As Denis Leary has ensured we are aware, the Ford F-Series has been the best selling truck in the U.S. for 39 years. Every 40 seconds the Blue Oval sells an F-Series truck. In fact, if every F-Series sold over the last decade were lined up end-to-end, they would stretch around the globe. The list of impressive sales statistics, superlatives, and accolades is lengthy. But we are not here to sing the company’s praises. We are here to dispassionately investigate how Ford has maintained its leadership in trucks year after year.
The scope of this inquiry is exceedingly broad. For example, we could dive into Ford’s leadership in commercial and upfitter truck sales; design and functionality; materials and platforms; and even distribution and marketing. However, addressing the range of leadership factors is prohibitive. Therefore, this article focuses on one narrow aspect of Ford’s truck leadership, its powertrain preeminence in the most important full-size truck sub-segment, half-tons.
The first F-Series was produced in 1948 but it was not until its sixth generation that Ford won the sales crown. Over the following four decades, the Big Three offered similar powertrain lineups. They each started with an in-line 6, then progressed to a pair of mid-displacement V8s. Dodge lacked a big block V8 to compete with GM’s 454 and Ford’s 460, so it outflanked its cross-town rivals by introducing its brand defining turbo-diesel Cummins in 1989. Ford and GM responded with capable turbocharged diesels of their own, and the heavy duty race was on.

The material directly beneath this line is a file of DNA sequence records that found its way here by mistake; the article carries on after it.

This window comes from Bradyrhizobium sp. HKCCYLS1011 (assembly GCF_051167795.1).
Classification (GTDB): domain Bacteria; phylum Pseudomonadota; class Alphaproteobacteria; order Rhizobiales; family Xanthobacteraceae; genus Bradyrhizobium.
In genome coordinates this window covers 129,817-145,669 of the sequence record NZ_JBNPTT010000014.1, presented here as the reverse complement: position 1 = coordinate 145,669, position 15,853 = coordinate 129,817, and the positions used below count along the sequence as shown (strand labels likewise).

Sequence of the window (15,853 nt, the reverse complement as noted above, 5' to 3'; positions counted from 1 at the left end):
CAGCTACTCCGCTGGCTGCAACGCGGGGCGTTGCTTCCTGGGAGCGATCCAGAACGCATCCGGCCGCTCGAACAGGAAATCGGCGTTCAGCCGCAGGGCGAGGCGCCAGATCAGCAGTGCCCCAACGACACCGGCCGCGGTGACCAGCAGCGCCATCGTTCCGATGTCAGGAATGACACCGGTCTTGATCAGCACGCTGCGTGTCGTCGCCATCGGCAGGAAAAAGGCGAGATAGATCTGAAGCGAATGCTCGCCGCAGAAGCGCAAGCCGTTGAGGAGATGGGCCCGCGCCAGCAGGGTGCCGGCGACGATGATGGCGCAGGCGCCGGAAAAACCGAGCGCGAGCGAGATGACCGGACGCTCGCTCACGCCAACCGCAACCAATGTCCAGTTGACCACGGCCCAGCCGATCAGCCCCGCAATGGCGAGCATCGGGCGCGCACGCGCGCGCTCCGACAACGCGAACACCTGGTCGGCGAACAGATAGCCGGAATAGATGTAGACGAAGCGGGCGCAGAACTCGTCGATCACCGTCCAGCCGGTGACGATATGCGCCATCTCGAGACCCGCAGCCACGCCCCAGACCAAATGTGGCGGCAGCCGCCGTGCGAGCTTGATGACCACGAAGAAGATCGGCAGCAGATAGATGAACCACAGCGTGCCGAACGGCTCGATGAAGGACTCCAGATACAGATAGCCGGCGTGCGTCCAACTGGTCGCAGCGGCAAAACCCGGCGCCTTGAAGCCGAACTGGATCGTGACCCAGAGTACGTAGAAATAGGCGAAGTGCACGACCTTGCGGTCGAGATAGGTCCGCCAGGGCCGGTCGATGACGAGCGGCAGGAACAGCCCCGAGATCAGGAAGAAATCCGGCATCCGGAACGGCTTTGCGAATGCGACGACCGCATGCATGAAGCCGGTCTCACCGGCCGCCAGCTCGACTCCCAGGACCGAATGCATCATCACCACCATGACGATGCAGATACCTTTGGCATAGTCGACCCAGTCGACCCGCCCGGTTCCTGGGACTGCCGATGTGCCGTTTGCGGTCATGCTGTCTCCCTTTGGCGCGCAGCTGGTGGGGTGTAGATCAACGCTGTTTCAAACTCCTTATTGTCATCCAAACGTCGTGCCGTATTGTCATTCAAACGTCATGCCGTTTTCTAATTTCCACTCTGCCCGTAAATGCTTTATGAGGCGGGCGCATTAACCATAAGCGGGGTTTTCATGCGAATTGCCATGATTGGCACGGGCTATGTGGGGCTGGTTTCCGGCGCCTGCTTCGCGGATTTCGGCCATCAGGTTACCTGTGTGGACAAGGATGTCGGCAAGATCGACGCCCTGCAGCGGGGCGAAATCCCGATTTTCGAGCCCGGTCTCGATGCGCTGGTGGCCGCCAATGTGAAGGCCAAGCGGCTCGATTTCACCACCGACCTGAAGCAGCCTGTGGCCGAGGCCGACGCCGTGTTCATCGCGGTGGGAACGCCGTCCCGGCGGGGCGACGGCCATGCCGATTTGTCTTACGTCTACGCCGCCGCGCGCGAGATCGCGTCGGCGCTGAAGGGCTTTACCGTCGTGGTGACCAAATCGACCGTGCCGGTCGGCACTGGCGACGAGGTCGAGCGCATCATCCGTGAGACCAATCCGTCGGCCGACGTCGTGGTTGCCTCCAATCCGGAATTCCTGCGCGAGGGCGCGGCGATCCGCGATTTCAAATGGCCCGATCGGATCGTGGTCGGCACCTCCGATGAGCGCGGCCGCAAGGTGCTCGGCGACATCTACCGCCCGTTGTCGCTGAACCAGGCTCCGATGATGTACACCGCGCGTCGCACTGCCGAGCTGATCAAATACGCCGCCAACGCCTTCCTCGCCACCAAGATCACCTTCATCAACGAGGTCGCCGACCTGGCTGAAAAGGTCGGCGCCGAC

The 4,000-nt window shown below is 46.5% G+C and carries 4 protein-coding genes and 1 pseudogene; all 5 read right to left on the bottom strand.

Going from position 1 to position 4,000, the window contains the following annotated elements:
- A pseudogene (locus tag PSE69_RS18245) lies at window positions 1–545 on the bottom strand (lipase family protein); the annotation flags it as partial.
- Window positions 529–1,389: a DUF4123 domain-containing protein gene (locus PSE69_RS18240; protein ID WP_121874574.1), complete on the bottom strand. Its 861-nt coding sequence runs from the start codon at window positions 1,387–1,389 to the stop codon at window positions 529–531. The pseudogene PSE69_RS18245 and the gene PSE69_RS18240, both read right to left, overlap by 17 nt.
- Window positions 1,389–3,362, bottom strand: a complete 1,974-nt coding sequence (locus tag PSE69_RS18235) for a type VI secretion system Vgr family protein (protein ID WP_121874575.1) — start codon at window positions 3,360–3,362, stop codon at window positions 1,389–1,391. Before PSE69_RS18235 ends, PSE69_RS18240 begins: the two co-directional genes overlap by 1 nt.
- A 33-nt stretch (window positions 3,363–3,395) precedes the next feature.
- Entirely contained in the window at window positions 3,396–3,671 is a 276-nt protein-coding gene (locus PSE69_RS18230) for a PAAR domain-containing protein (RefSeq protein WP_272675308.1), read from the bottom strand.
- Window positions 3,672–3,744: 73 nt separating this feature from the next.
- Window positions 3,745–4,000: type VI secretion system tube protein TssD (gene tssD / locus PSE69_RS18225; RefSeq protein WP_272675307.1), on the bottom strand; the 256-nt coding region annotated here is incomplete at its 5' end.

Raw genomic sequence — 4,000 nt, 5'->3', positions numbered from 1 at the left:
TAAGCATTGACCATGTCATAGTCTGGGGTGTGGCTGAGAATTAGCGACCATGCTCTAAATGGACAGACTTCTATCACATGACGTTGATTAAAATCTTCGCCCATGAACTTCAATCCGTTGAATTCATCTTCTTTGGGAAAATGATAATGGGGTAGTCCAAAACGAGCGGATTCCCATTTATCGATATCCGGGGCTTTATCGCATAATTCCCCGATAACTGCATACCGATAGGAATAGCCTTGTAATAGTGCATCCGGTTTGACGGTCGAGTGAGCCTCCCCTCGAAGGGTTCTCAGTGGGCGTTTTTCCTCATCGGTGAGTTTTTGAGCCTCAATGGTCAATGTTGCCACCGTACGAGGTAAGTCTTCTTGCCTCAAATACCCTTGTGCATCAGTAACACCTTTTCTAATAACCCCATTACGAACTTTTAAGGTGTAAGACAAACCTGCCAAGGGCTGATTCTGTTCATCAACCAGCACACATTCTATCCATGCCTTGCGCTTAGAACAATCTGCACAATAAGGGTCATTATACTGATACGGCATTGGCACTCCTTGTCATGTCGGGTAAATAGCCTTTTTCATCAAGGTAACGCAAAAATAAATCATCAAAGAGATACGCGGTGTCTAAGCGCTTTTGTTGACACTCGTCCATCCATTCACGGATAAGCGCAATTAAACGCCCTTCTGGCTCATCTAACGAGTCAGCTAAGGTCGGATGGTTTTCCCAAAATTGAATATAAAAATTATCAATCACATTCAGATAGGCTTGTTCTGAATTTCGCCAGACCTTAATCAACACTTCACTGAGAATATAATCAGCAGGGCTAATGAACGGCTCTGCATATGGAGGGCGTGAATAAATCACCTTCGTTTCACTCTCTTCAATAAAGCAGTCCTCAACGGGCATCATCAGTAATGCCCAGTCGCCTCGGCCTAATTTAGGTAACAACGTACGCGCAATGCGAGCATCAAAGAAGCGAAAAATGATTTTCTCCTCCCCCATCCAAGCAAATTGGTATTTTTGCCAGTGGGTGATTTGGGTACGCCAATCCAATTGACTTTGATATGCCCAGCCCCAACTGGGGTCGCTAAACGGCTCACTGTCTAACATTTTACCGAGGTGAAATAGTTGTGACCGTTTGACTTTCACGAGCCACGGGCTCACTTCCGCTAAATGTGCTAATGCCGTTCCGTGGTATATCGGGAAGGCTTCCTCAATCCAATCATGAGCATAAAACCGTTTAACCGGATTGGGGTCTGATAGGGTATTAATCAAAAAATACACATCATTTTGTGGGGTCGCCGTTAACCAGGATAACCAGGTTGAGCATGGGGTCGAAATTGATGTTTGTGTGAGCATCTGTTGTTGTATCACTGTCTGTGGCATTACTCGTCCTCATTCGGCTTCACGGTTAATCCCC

None of the Detroit Three distinguished themselves through distinctive powertrains until five years ago when Ford changed the competitive landscape. Gone were three decades of predictability. In 2011 Ford introduced a new 3.7L V6, the Coyote 5.0L V8, and its revolutionary 3.5L Ecoboost V6. The EcoBoost, Ford’s branding for its family of gas powered turbocharged direct injection engines, was not simply a transplant of the 3.5L EcoBoost already employed in the Explorer/Taurus/Flex. The F-150 engine was retuned; the Garret turbos swapped out for more robust BorgWarner units, and other enhancements made to address the extreme duty cycles demanded of trucks. Torque, the stock-in-trade for trucks, was neatly spaced between the three offerings at 278, 380, and 420 pound-feet, respectively. Special edition F-150s, such as the Raptor and Harley-Davidson, as well as the Super Duty received the new 6.2L big block gas V8.
“In the ten years preceding 2011, Ford averaged a 36.4 percent market share in full-size trucks and even surpassed GM’s combined Chevrolet/GMC share twice. So why did Ford make such a radical change to its engine lineup?”